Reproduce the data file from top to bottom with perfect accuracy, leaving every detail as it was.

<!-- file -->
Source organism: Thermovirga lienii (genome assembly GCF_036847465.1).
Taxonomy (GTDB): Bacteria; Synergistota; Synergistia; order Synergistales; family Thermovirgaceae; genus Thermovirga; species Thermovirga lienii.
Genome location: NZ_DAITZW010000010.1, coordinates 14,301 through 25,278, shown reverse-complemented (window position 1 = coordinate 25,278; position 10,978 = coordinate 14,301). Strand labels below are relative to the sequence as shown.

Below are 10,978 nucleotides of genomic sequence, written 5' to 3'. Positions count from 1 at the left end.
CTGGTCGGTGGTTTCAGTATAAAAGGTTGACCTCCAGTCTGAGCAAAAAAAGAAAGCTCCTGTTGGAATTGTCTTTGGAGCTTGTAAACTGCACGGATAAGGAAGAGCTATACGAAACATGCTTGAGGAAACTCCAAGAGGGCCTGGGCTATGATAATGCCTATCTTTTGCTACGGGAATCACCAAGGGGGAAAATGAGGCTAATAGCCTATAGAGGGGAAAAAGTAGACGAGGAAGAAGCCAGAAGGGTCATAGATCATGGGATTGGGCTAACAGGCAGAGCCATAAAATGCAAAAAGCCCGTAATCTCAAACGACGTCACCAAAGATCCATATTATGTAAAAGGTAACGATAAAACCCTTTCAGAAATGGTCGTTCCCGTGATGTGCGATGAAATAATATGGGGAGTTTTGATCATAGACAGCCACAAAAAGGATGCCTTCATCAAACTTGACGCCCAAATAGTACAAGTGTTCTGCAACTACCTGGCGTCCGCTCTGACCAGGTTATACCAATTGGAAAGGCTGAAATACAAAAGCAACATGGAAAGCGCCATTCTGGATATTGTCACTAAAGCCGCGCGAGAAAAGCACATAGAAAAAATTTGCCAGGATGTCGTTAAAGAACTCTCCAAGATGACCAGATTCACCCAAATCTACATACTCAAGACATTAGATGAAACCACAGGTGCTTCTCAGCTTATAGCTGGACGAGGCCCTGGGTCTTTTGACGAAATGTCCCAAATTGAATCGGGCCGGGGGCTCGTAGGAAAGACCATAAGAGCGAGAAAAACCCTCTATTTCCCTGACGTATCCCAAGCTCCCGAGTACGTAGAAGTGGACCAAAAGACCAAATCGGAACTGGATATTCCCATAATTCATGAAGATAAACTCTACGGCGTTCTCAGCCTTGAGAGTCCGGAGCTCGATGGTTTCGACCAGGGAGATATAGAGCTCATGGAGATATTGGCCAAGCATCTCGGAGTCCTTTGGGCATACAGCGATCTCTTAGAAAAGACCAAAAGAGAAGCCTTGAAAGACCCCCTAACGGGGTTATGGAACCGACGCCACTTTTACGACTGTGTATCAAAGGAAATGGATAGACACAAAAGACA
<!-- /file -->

Source organism: Thermovirga lienii (genome assembly GCF_036847465.1).
Taxonomy (GTDB): Bacteria; Synergistota; Synergistia; order Synergistales; family Thermovirgaceae; genus Thermovirga; species Thermovirga lienii.
Genome location: NZ_DAITZW010000010.1, coordinates 14,301 through 25,278, shown reverse-complemented (window position 1 = coordinate 25,278; position 10,978 = coordinate 14,301). Strand labels below are relative to the sequence as shown.

Below are 10,978 nucleotides of genomic sequence, written 5' to 3'. Positions count from 1 at the left end.
CTGGTCGGTGGTTTCAGTATAAAAGGTTGACCTCCAGTCTGAGCAAAAAAAGAAAGCTCCTGTTGGAATTGTCTTTGGAGCTTGTAAACTGCACGGATAAGGAAGAGCTATACGAAACATGCTTGAGGAAACTCCAAGAGGGCCTGGGCTATGATAATGCCTATCTTTTGCTACGGGAATCACCAAGGGGGAAAATGAGGCTAATAGCCTATAGAGGGGAAAAAGTAGACGAGGAAGAAGCCAGAAGGGTCATAGATCATGGGATTGGGCTAACAGGCAGAGCCATAAAATGCAAAAAGCCCGTAATCTCAAACGACGTCACCAAAGATCCATATTATGTAAAAGGTAACGATAAAACCCTTTCAGAAATGGTCGTTCCCGTGATGTGCGATGAAATAATATGGGGAGTTTTGATCATAGACAGCCACAAAAAGGATGCCTTCATCAAACTTGACGCCCAAATAGTACAAGTGTTCTGCAACTACCTGGCGTCCGCTCTGACCAGGTTATACCAATTGGAAAGGCTGAAATACAAAAGCAACATGGAAAGCGCCATTCTGGATATTGTCACTAAAGCCGCGCGAGAAAAGCACATAGAAAAAATTTGCCAGGATGTCGTTAAAGAACTCTCCAAGATGACCAGATTCACCCAAATCTACATACTCAAGACATTAGATGAAACCACAGGTGCTTCTCAGCTTATAGCTGGACGAGGCCCTGGGTCTTTTGACGAAATGTCCCAAATTGAATCGGGCCGGGGGCTCGTAGGAAAGACCATAAGAGCGAGAAAAACCCTCTATTTCCCTGACGTATCCCAAGCTCCCGAGTACGTAGAAGTGGACCAAAAGACCAAATCGGAACTGGATATTCCCATAATTCATGAAGATAAACTCTACGGCGTTCTCAGCCTTGAGAGTCCGGAGCTCGATGGTTTCGACCAGGGAGATATAGAGCTCATGGAGATATTGGCCAAGCATCTCGGAGTCCTTTGGGCATACAGCGATCTCTTAGAAAAGACCAAAAGAGAAGCCTTGAAAGACCCCCTAACGGGGTTATGGAACCGACGCCACTTTTACGACTGTGTATCAAAGGAAATGGATAGACACAAAAGACA